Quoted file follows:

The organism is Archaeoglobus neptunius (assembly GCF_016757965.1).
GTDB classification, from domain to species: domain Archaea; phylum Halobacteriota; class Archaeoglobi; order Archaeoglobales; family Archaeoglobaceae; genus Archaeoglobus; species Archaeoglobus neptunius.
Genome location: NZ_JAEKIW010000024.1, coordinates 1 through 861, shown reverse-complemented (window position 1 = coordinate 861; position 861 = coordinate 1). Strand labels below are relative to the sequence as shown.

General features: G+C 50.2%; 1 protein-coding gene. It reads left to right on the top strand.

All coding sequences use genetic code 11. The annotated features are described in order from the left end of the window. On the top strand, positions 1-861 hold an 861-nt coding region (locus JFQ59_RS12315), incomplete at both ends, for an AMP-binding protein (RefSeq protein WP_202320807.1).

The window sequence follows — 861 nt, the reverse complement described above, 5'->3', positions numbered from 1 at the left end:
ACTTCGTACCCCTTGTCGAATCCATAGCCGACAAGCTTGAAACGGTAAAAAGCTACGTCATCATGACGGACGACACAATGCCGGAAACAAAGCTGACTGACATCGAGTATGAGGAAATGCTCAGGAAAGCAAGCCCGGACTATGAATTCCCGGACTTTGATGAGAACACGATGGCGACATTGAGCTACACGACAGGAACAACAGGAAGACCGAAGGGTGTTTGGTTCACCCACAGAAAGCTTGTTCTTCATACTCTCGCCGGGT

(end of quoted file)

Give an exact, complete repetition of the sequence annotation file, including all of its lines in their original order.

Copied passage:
The organism is Archaeoglobus neptunius (assembly GCF_016757965.1).
GTDB classification, from domain to species: domain Archaea; phylum Halobacteriota; class Archaeoglobi; order Archaeoglobales; family Archaeoglobaceae; genus Archaeoglobus; species Archaeoglobus neptunius.
Genome location: NZ_JAEKIW010000024.1, coordinates 1 through 861, shown reverse-complemented (window position 1 = coordinate 861; position 861 = coordinate 1). Strand labels below are relative to the sequence as shown.

General features: G+C 50.2%; 1 protein-coding gene. It reads left to right on the top strand.

All coding sequences use genetic code 11. The annotated features are described in order from the left end of the window. On the top strand, positions 1-861 hold an 861-nt coding region (locus JFQ59_RS12315), incomplete at both ends, for an AMP-binding protein (RefSeq protein WP_202320807.1).

The window sequence follows — 861 nt, the reverse complement described above, 5'->3', positions numbered from 1 at the left end:
ACTTCGTACCCCTTGTCGAATCCATAGCCGACAAGCTTGAAACGGTAAAAAGCTACGTCATCATGACGGACGACACAATGCCGGAAACAAAGCTGACTGACATCGAGTATGAGGAAATGCTCAGGAAAGCAAGCCCGGACTATGAATTCCCGGACTTTGATGAGAACACGATGGCGACATTGAGCTACACGACAGGAACAACAGGAAGACCGAAGGGTGTTTGGTTCACCCACAGAAAGCTTGTTCTTCATACTCTCGCCGGGT